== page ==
• December 7, 2023
 Brexit’s inconsistent cross-jurisdictional prenups

Brexit’s inconsistent cross-jurisdictional prenups

We all know that more and more families cross jurisdictional borders today than ever before. But how legal systems view family law and the financial consequences of divorce differs enormously from country to country – and individuals or couples who move to a foreign city are often shocked to discover, usually too late, that local courts won’t respect or uphold marriage agreements or prenups they took for granted in their home land.

Picture this classic scenario we see over and over at Graf & Partner: the son of a wealthy German father, let’s say a family business patriarch, falls in love at the boarding school gates in London (the world’s favourite place to educate its wealthiest and most privileged children). He then marries in haste, completely unaware of the financial disaster awaiting him if the relationship turns sour and he has to face a divorce in an English court. It’s only much later, when the relationship has broken down, that he finds to his horror his soon-to-be ex has filed for divorce in the British capital, and therefore just how differently the divorce will now run, compared to in his home country.

Back in Germany, the children of our wealthy dad would not even have needed a prenup to protect pre-existing assets from claims by their spouse, as they would have automatic protections in statute; in German marital law any assets that pre-date a marriage are automatically protected from spousal claims by section 1363 German Civil Code. Furthermore, even post marriage, any lifetime gift and any inheritance from family members received from family members are also automatically exempt and ringfenced in case of divorce, section 1376 German Civil Code. Thus the default position in German law is that all family wealth is automatically protected from claims by a spouse.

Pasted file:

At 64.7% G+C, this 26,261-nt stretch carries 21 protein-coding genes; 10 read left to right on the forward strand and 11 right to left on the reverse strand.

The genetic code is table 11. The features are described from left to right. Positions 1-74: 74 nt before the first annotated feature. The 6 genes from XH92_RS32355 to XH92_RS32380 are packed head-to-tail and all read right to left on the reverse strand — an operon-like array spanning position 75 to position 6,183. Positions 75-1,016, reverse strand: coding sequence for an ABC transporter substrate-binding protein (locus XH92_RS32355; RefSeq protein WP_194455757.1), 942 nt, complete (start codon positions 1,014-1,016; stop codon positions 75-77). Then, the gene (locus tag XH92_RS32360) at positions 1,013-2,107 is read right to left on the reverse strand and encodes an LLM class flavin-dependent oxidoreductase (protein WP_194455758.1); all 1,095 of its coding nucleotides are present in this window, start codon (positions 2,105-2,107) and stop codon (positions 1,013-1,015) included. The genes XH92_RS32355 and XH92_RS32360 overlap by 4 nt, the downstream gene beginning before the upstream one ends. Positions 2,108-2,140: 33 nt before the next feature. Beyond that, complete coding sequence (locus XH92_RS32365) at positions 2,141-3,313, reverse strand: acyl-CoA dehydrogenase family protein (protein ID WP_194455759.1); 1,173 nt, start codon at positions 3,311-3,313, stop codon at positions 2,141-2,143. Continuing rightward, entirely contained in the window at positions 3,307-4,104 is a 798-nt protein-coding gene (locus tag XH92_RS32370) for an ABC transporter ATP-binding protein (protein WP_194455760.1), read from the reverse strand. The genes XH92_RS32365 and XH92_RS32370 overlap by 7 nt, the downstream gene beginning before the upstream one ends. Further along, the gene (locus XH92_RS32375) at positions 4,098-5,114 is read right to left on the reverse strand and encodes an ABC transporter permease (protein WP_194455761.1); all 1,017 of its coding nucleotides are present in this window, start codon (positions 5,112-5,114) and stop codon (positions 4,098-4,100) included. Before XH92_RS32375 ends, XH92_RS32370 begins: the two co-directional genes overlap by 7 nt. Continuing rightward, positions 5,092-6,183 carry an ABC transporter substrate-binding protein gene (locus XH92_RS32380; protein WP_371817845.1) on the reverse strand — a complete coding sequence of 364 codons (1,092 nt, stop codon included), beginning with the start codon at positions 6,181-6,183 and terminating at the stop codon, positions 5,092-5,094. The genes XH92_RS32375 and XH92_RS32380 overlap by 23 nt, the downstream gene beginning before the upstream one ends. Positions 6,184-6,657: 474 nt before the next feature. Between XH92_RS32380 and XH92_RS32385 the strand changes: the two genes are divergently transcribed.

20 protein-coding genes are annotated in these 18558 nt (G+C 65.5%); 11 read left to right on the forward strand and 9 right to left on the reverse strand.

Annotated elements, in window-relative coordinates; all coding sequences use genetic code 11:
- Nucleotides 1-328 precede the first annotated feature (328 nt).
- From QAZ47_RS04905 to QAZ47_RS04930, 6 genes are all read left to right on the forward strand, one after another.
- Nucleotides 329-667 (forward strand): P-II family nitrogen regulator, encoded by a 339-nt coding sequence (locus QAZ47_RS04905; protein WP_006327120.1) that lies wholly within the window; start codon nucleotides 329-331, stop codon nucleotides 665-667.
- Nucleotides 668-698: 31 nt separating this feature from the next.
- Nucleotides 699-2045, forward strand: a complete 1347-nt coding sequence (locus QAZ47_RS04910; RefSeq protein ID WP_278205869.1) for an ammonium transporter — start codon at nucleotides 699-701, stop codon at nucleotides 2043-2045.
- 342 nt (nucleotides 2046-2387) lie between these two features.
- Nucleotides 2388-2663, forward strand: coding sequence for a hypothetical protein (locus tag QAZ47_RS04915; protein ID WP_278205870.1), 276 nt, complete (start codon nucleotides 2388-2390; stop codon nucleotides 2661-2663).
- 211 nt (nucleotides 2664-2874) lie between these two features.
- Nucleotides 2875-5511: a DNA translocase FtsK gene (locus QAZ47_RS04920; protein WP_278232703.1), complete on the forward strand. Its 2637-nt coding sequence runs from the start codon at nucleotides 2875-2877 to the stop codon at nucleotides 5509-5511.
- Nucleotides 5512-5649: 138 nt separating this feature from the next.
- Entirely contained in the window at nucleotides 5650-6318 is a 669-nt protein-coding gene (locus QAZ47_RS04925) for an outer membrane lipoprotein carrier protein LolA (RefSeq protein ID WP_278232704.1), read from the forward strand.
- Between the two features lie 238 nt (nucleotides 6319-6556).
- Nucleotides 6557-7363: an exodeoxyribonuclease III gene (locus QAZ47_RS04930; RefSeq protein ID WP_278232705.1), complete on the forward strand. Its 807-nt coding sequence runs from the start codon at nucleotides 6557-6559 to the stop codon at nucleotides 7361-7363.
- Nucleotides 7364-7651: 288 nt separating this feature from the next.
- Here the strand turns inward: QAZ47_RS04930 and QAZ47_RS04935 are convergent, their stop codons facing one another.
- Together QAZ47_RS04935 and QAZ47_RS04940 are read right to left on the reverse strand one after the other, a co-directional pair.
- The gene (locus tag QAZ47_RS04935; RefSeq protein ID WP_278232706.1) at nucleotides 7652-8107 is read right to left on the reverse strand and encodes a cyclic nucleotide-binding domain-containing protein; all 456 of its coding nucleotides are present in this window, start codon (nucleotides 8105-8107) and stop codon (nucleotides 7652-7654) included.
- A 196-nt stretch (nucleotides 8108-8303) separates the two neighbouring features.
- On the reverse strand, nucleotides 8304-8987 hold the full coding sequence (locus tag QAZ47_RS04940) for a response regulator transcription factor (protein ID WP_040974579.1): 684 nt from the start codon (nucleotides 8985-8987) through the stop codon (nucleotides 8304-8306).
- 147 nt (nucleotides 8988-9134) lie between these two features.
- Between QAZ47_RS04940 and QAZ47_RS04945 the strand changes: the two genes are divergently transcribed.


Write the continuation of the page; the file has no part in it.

Prenups, or “marriage agreements” as they are known, are in fact only needed to protect wealth gained during the course of a marriage – and where they are used, they are seen as binding contracts. The biggest shock for our wealthy German spouse is that the English court are not bound to uphold what is to him a binding contract, and will at best see his prenup as merely having “decisive weight”.

London is known as the divorce capital of the world precisely because its courts are famous for awarding large amounts to the “poorer” spouse. The English legal principles of “equal split” and “clean break”, often trumping any prenup agreements, have been known to bring wealthy foreign spouses (well, not just foreign spouses – ask Mick Jagger!) to tears. No wonder dependent spouses the world over rush to find grounds to establish the London courts as the forum to decide on the split of family assets.

Indeed even the leading English judgment on prenups, Radmacher v Granatino in 2010, is a case in point. Ms Radmacher was a German spouse, Granatino her French husband and both had signed a German prenup before a German Notary three months prior to marrying in London. This case stands for the first time the English Supreme Court recognised a prenup as having “decisive weight” in a UK divorce (previously judges had tended not to uphold them, on public policy grounds because they contemplate break-up even before a marriage takes place). But even so, the position after Radmacher falls way short of the status of a “binding contract” that the German, and many other continental courts, confer on prenups.

Foreign spouses need to understand the hard truth that a move to London can effectively undermine the strength of any marriage contract they have signed in their home country. Their new domicile in the capital effectively opens them up to divorce proceedings being issued in a jurisdiction that at best sees their marriage contract as having merely “decisive weight” in any financial settlement.

Brexit has only made matters worse. Where once the philosophical aim at least was to “harmonise” laws across Europe, now of course we are in a period of differentiation! Indeed the UK’s Retained EU Law (Revocation and Reform) Bill got its second reading in the House of Commons only this month. But where are the initiatives to bring a global approach to family law and divorce? Given the continuing rate of globalisation, and the large and rising number of relationships and families that cross borders, surely it’s time to call time on these inconsistences?

Bernhard Schmeilzl is the founder of English-German / German-English specialist law firm Graf and Partners.

Bernhard Schmeilzl

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